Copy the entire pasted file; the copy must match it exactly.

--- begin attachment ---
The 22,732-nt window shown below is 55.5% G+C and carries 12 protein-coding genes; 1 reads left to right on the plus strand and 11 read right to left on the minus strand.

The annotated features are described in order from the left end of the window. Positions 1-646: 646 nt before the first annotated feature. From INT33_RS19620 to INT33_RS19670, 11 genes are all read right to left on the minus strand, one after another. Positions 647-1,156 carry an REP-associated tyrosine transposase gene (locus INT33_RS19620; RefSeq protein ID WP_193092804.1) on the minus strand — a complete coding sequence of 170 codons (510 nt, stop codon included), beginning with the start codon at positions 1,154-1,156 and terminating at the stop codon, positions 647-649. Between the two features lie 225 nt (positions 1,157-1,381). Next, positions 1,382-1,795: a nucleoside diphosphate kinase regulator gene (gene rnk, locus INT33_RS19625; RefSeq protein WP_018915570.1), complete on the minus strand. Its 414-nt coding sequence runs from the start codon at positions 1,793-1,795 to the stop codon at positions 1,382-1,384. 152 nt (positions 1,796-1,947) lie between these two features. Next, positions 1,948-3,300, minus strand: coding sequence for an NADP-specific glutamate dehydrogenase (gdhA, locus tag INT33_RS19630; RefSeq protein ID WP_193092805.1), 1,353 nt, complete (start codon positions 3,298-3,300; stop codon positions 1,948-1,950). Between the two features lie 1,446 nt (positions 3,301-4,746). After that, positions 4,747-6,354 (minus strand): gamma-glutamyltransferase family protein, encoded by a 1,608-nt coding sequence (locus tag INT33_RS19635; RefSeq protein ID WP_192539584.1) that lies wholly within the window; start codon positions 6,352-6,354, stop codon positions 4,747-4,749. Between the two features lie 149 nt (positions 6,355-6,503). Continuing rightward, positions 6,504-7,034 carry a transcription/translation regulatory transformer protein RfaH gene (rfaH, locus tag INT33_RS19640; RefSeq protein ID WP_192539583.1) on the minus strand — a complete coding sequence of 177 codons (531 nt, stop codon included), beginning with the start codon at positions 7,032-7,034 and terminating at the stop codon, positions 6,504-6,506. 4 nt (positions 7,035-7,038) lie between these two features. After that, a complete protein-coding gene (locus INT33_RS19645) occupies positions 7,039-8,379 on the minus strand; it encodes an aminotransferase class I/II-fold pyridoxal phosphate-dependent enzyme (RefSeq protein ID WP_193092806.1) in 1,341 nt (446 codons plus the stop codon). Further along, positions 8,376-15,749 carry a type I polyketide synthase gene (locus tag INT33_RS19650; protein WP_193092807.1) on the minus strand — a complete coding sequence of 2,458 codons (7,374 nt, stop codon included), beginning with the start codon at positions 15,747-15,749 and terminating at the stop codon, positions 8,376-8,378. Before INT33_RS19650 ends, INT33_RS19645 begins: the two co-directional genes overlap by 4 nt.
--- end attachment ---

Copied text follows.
The 22,732-nt window shown below is 55.5% G+C and carries 12 protein-coding genes; 1 reads left to right on the plus strand and 11 read right to left on the minus strand.

The annotated features are described in order from the left end of the window. Positions 1-646: 646 nt before the first annotated feature. From INT33_RS19620 to INT33_RS19670, 11 genes are all read right to left on the minus strand, one after another. Positions 647-1,156 carry an REP-associated tyrosine transposase gene (locus INT33_RS19620; RefSeq protein ID WP_193092804.1) on the minus strand — a complete coding sequence of 170 codons (510 nt, stop codon included), beginning with the start codon at positions 1,154-1,156 and terminating at the stop codon, positions 647-649. Between the two features lie 225 nt (positions 1,157-1,381). Next, positions 1,382-1,795: a nucleoside diphosphate kinase regulator gene (gene rnk, locus INT33_RS19625; RefSeq protein WP_018915570.1), complete on the minus strand. Its 414-nt coding sequence runs from the start codon at positions 1,793-1,795 to the stop codon at positions 1,382-1,384. 152 nt (positions 1,796-1,947) lie between these two features. Next, positions 1,948-3,300, minus strand: coding sequence for an NADP-specific glutamate dehydrogenase (gdhA, locus tag INT33_RS19630; RefSeq protein ID WP_193092805.1), 1,353 nt, complete (start codon positions 3,298-3,300; stop codon positions 1,948-1,950). Between the two features lie 1,446 nt (positions 3,301-4,746). After that, positions 4,747-6,354 (minus strand): gamma-glutamyltransferase family protein, encoded by a 1,608-nt coding sequence (locus tag INT33_RS19635; RefSeq protein ID WP_192539584.1) that lies wholly within the window; start codon positions 6,352-6,354, stop codon positions 4,747-4,749. Between the two features lie 149 nt (positions 6,355-6,503). Continuing rightward, positions 6,504-7,034 carry a transcription/translation regulatory transformer protein RfaH gene (rfaH, locus tag INT33_RS19640; RefSeq protein ID WP_192539583.1) on the minus strand — a complete coding sequence of 177 codons (531 nt, stop codon included), beginning with the start codon at positions 7,032-7,034 and terminating at the stop codon, positions 6,504-6,506. 4 nt (positions 7,035-7,038) lie between these two features. After that, a complete protein-coding gene (locus INT33_RS19645) occupies positions 7,039-8,379 on the minus strand; it encodes an aminotransferase class I/II-fold pyridoxal phosphate-dependent enzyme (RefSeq protein ID WP_193092806.1) in 1,341 nt (446 codons plus the stop codon). Further along, positions 8,376-15,749 carry a type I polyketide synthase gene (locus tag INT33_RS19650; protein WP_193092807.1) on the minus strand — a complete coding sequence of 2,458 codons (7,374 nt, stop codon included), beginning with the start codon at positions 15,747-15,749 and terminating at the stop codon, positions 8,376-8,378. Before INT33_RS19650 ends, INT33_RS19645 begins: the two co-directional genes overlap by 4 nt.